Juno and Kite follow Novartis to make CAR-T human
The first human data presented at ASH with Novartis’s new humanised CAR-T project, CTL119, might have been extremely preliminary, but just weeks later there is evidence that other big players are following Novartis’s lead.
Yesterday saw the low-key announcement of two collaborations, involving Juno and Kite, to supplement these groups’ most advanced murine CAR-T projects with fully human constructs. The fact that many patients responding to CAR-T quickly relapse is a growing problem, and using a humanised or fully human antigen-binding region might help avoid immune system rejection of the treatment.
This was certainly the goal of Novartis’s academic collaborator, the Children’s Hospital of Philadelphia, which in an existing study of CTL019 in paediatric leukaemia is treating some relapsing patients with a new, humanised, CD19-targeting CAR – CTL119 (Therapy focus – How do you solve a problem like CAR-T relapse?, December 22, 2015).
Kite’s move involves signing a new co-operative R&D agreement with the NCI – specifically with Dr James Kochenderfer at the transplantation and immunology branch – to develop a fully human anti-CD19 CAR-T candidate for leukaemias and B-cell lymphomas.
This is a cautious initial step, giving Kite an early look at the NCI’s data, but as signing a CRADA implies no exclusive rights the group would have to negotiate a formal licence if it actually wanted to own the asset and data in question. Kite has a separate CRADA with the NCI’s surgery branch covering numerous CAR-T and engineered T-cell receptor projects.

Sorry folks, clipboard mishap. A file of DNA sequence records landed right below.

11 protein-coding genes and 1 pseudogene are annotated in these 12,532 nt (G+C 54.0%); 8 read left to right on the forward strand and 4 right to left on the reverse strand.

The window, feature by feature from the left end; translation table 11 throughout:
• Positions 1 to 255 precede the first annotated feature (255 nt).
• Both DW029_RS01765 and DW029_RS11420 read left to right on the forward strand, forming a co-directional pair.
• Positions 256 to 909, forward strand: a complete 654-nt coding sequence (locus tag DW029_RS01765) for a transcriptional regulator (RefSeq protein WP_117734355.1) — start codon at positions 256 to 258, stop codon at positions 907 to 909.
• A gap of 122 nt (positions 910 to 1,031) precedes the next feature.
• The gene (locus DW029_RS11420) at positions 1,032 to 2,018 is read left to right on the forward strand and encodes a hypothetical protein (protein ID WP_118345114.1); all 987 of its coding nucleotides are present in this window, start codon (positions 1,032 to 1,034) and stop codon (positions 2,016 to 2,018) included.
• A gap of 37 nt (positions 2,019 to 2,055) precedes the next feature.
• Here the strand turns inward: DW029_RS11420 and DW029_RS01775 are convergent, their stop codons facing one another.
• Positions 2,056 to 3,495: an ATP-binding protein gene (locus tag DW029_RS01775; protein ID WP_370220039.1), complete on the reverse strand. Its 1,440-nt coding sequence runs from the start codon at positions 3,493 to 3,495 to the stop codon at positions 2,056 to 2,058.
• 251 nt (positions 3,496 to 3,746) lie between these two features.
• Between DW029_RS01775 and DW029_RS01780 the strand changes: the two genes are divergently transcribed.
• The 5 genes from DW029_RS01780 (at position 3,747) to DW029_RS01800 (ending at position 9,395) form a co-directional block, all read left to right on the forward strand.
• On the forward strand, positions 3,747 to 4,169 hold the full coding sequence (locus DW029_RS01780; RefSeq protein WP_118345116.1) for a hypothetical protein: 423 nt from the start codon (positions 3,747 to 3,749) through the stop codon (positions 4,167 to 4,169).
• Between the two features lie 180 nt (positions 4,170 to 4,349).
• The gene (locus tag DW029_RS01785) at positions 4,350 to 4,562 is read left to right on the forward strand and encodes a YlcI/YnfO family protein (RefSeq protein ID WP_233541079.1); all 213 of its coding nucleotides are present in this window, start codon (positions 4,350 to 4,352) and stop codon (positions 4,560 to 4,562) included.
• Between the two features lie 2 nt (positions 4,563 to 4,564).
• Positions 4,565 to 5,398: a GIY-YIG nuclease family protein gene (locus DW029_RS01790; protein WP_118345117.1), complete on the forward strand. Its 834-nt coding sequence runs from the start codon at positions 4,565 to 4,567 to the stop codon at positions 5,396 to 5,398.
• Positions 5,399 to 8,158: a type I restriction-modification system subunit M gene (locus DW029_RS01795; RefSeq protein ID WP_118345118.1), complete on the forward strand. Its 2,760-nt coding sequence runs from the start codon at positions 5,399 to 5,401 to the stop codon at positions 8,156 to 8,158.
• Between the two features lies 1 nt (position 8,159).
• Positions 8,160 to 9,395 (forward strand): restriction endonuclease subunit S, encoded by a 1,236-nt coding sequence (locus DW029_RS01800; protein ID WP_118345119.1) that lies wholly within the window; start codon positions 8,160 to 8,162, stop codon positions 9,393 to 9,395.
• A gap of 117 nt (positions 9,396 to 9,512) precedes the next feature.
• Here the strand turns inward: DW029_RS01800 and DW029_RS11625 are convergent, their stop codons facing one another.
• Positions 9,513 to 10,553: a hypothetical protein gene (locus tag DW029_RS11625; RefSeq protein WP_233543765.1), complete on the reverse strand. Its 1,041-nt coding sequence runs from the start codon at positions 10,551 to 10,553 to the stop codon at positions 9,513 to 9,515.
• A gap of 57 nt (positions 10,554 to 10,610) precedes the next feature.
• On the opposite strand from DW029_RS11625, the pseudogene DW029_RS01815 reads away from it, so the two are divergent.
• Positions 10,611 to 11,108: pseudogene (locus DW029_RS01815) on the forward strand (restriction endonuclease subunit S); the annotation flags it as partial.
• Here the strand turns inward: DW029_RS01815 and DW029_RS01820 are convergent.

However, Kite’s in-house CAR-T asset, KTE-C19, is licensed not from the NCI but from the Weizmann Institute’s Dr Zelig Eshhar. The company says the NCI’s fully human construct should start a phase I study this year; Dr Kochenderfer is to be primary investigator in a separate phase I trial of Bluebird Bio’s anti-BCMA CAR-T, bb2121.
Juno, meanwhile, has gone a step further, striking a full licence to a fully human binding region developed by a little-known private biotech, Eureka Therapeutics.
The initial focus of the deal is a MUC16 binder that will be used in conjunction with JCAR020, Juno’s anti-MUC16 CAR-T project, which recently entered a clinical trial in ovarian, fallopian tube and primary peritoneal cancers. JCAR020 is what Juno calls an “armored CAR”, additionally delivering the cytokine IL-12 to stimulate T-cell activation and recruitment.
This binding domain in question was developed by Eureka and Memorial Sloan Kettering Cancer Center, which is Juno’s partner on the CD19-directed JCAR015 project. A statement by Mark Frohlich, Juno’s head of development and portfolio strategy, cites the company’s continued pursuit of fully human binding domains, “with the goal of optimizing cell persistence”.
Juno previously said it had access to a library of fully human scFv domains, and separately its anti-CD22 CAR-T project, JCAR018, licensed from the NCI via Opus Bio, uses a fully human binding domain. Until now little had been known about Kite’s plans, though the group is known to have made a patent filing for a humanised CAR.
Of course, it has yet to be proved definitively that immune system rejection of the murine antigen-binding region on current CAR constructs is a major reason for poor cell persistence. That said, the deals show that several groups are taking the problem seriously and see humanised or fully human constructs as a solution.